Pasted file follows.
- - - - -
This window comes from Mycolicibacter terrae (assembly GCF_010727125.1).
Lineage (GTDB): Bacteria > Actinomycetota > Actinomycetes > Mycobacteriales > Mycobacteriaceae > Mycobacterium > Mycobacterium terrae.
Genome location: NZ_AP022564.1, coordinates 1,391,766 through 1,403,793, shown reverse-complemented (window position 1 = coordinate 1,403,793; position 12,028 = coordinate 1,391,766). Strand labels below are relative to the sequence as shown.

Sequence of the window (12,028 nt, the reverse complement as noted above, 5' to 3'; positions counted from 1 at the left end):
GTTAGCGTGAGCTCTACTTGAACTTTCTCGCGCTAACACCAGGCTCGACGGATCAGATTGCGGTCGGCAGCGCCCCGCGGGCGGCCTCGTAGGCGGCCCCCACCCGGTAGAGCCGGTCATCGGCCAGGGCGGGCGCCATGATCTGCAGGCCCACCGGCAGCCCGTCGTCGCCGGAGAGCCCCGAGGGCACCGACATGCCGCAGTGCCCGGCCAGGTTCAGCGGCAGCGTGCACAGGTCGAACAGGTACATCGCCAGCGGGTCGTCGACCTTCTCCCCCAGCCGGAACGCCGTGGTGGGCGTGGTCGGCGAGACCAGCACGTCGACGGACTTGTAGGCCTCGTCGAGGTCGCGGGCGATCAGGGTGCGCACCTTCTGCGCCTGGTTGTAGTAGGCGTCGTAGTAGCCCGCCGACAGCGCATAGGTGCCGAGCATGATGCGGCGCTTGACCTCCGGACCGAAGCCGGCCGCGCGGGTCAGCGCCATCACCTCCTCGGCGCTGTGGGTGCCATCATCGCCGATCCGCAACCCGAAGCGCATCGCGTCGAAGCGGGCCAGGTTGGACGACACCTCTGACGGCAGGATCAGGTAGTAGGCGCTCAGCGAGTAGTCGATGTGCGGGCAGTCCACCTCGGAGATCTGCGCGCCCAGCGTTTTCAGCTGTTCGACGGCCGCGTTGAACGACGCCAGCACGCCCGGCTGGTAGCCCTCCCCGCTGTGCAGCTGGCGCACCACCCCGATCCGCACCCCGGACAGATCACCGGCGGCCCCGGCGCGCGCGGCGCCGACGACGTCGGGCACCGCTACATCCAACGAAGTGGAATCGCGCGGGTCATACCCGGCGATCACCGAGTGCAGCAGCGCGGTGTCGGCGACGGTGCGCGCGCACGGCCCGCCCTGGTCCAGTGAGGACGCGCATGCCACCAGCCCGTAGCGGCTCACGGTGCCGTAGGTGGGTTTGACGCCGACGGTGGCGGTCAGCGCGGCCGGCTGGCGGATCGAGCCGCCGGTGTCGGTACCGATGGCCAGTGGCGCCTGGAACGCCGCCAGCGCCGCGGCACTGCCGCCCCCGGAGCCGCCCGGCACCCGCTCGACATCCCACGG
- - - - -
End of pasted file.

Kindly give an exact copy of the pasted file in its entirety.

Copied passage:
This window comes from Mycolicibacter terrae (assembly GCF_010727125.1).
Lineage (GTDB): Bacteria > Actinomycetota > Actinomycetes > Mycobacteriales > Mycobacteriaceae > Mycobacterium > Mycobacterium terrae.
Genome location: NZ_AP022564.1, coordinates 1,391,766 through 1,403,793, shown reverse-complemented (window position 1 = coordinate 1,403,793; position 12,028 = coordinate 1,391,766). Strand labels below are relative to the sequence as shown.

Sequence of the window (12,028 nt, the reverse complement as noted above, 5' to 3'; positions counted from 1 at the left end):
GTTAGCGTGAGCTCTACTTGAACTTTCTCGCGCTAACACCAGGCTCGACGGATCAGATTGCGGTCGGCAGCGCCCCGCGGGCGGCCTCGTAGGCGGCCCCCACCCGGTAGAGCCGGTCATCGGCCAGGGCGGGCGCCATGATCTGCAGGCCCACCGGCAGCCCGTCGTCGCCGGAGAGCCCCGAGGGCACCGACATGCCGCAGTGCCCGGCCAGGTTCAGCGGCAGCGTGCACAGGTCGAACAGGTACATCGCCAGCGGGTCGTCGACCTTCTCCCCCAGCCGGAACGCCGTGGTGGGCGTGGTCGGCGAGACCAGCACGTCGACGGACTTGTAGGCCTCGTCGAGGTCGCGGGCGATCAGGGTGCGCACCTTCTGCGCCTGGTTGTAGTAGGCGTCGTAGTAGCCCGCCGACAGCGCATAGGTGCCGAGCATGATGCGGCGCTTGACCTCCGGACCGAAGCCGGCCGCGCGGGTCAGCGCCATCACCTCCTCGGCGCTGTGGGTGCCATCATCGCCGATCCGCAACCCGAAGCGCATCGCGTCGAAGCGGGCCAGGTTGGACGACACCTCTGACGGCAGGATCAGGTAGTAGGCGCTCAGCGAGTAGTCGATGTGCGGGCAGTCCACCTCGGAGATCTGCGCGCCCAGCGTTTTCAGCTGTTCGACGGCCGCGTTGAACGACGCCAGCACGCCCGGCTGGTAGCCCTCCCCGCTGTGCAGCTGGCGCACCACCCCGATCCGCACCCCGGACAGATCACCGGCGGCCCCGGCGCGCGCGGCGCCGACGACGTCGGGCACCGCTACATCCAACGAAGTGGAATCGCGCGGGTCATACCCGGCGATCACCGAGTGCAGCAGCGCGGTGTCGGCGACGGTGCGCGCGCACGGCCCGCCCTGGTCCAGTGAGGACGCGCATGCCACCAGCCCGTAGCGGCTCACGGTGCCGTAGGTGGGTTTGACGCCGACGGTGGCGGTCAGCGCGGCCGGCTGGCGGATCGAGCCGCCGGTGTCGGTACCGATGGCCAGTGGCGCCTGGAACGCCGCCAGCGCCGCGGCACTGCCGCCCCCGGAGCCGCCCGGCACCCGCTCGACATCCCACGG